This starving microorganism feed on metals can help combat industrial pollution.
Chilean biotechnologist Nadac Reales has found a way to deal with mining waste by discovering bacteria that can eat a nail in three days.
Chile is known to be the world’s largest copper producer. This leads to the formation of a large amount of waste that pollutes the country’s environment.
In her research, Reales focused on an iron-oxidizing bacteria called Leptospirillum, which she extracted from the Tatio geysers, located 4,200 meters above sea level.
These bacteria are extremophiles that can survive in an acidic environment. At first, it took them two months to break the nail, but when they were “starving”, the process went faster. After two years of testing, the bacteria “learned” to eat a nail in just three days.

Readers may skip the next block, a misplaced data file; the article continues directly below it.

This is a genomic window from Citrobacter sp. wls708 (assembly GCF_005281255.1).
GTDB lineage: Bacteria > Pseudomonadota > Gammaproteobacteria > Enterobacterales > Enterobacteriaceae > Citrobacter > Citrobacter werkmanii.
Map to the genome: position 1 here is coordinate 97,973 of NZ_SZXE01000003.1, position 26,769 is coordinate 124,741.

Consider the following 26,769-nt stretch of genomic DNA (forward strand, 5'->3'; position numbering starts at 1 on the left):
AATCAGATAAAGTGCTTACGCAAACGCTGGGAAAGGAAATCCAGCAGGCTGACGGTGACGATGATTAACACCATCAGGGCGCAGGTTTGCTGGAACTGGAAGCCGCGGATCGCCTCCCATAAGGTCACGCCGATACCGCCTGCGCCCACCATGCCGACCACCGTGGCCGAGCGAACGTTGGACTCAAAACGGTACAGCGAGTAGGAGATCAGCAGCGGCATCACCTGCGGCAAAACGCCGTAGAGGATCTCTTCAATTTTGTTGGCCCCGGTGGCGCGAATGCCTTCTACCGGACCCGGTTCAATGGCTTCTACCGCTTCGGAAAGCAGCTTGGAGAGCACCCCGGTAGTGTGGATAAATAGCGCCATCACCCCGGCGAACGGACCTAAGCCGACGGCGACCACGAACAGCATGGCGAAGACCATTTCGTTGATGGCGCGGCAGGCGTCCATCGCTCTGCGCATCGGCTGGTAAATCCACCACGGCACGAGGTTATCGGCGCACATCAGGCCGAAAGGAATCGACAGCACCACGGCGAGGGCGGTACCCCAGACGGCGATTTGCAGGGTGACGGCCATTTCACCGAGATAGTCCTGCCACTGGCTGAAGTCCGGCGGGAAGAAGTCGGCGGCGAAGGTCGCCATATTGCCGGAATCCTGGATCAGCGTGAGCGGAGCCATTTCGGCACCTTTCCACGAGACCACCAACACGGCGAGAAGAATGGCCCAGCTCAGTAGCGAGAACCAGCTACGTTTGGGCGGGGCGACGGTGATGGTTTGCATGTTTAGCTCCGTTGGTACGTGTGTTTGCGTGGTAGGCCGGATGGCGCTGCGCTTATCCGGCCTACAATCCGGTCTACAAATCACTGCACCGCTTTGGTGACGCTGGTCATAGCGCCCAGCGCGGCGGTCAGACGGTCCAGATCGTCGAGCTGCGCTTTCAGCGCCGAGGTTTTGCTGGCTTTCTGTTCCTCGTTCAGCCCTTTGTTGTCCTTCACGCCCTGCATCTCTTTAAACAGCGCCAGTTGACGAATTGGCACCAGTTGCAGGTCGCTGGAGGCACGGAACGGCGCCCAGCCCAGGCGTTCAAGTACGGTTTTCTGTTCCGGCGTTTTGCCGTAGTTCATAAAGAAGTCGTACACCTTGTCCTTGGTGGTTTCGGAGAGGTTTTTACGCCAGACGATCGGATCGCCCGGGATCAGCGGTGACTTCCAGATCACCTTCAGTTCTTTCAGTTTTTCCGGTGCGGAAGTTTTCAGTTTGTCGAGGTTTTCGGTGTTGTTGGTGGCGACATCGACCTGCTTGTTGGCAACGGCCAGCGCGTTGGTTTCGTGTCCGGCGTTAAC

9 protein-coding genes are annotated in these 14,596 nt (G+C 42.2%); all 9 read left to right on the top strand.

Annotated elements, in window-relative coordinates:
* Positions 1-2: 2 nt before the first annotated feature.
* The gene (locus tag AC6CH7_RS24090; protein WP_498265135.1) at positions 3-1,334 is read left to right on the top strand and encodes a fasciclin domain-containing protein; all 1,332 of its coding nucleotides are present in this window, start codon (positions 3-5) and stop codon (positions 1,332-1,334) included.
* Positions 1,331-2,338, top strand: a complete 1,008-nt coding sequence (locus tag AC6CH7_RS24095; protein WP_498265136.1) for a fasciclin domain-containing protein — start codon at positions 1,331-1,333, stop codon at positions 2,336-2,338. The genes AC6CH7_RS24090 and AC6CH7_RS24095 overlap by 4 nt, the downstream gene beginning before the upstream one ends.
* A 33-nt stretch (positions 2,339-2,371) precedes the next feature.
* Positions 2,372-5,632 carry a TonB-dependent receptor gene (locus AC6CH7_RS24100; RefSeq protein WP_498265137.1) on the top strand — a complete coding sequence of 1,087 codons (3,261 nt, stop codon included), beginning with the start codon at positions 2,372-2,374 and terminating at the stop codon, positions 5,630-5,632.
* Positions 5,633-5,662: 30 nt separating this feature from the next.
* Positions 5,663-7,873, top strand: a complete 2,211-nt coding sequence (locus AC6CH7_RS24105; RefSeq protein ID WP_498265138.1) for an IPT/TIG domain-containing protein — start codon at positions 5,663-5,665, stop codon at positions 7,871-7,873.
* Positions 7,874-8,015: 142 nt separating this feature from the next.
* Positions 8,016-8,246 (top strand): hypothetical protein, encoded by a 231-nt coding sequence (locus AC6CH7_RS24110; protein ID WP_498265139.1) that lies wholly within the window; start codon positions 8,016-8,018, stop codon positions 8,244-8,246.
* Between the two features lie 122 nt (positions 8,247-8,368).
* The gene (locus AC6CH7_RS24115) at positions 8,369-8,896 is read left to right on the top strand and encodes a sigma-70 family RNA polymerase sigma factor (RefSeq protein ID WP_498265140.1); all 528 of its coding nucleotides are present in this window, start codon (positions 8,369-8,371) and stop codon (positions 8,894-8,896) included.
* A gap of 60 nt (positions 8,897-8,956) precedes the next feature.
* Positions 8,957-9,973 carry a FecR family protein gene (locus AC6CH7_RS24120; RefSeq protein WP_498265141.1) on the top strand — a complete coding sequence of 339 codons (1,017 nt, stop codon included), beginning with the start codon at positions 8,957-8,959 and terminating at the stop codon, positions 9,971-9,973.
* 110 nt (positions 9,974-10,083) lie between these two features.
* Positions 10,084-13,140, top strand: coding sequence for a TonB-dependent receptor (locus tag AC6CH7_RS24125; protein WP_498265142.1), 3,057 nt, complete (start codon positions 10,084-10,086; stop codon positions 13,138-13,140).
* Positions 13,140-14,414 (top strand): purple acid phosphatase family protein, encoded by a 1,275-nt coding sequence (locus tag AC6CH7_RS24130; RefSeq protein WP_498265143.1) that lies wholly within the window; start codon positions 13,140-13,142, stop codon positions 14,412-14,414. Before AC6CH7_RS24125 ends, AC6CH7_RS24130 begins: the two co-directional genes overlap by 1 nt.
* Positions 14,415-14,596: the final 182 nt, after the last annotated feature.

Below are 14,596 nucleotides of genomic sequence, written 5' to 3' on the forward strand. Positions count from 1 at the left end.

“After biodisintegration the product generated (the liquid) can improve the recovery of copper in a process called hydrometallurgy,” said Reales.
As Nadac emphasized, chemical and microbiological tests have shown that microorganisms are not harmful to humans or the environment.
Once the disintegration process is complete, a raspberry liquid residue, known as the leaching agent, remains, which itself has an unexpected quality – it can “improve copper recovery in a process called hydrometallurgy.”
The sludge liquid could be used to remove copper from rock in a more environmentally friendly way than current chemical leaching, she said.
Image Credit: AFP
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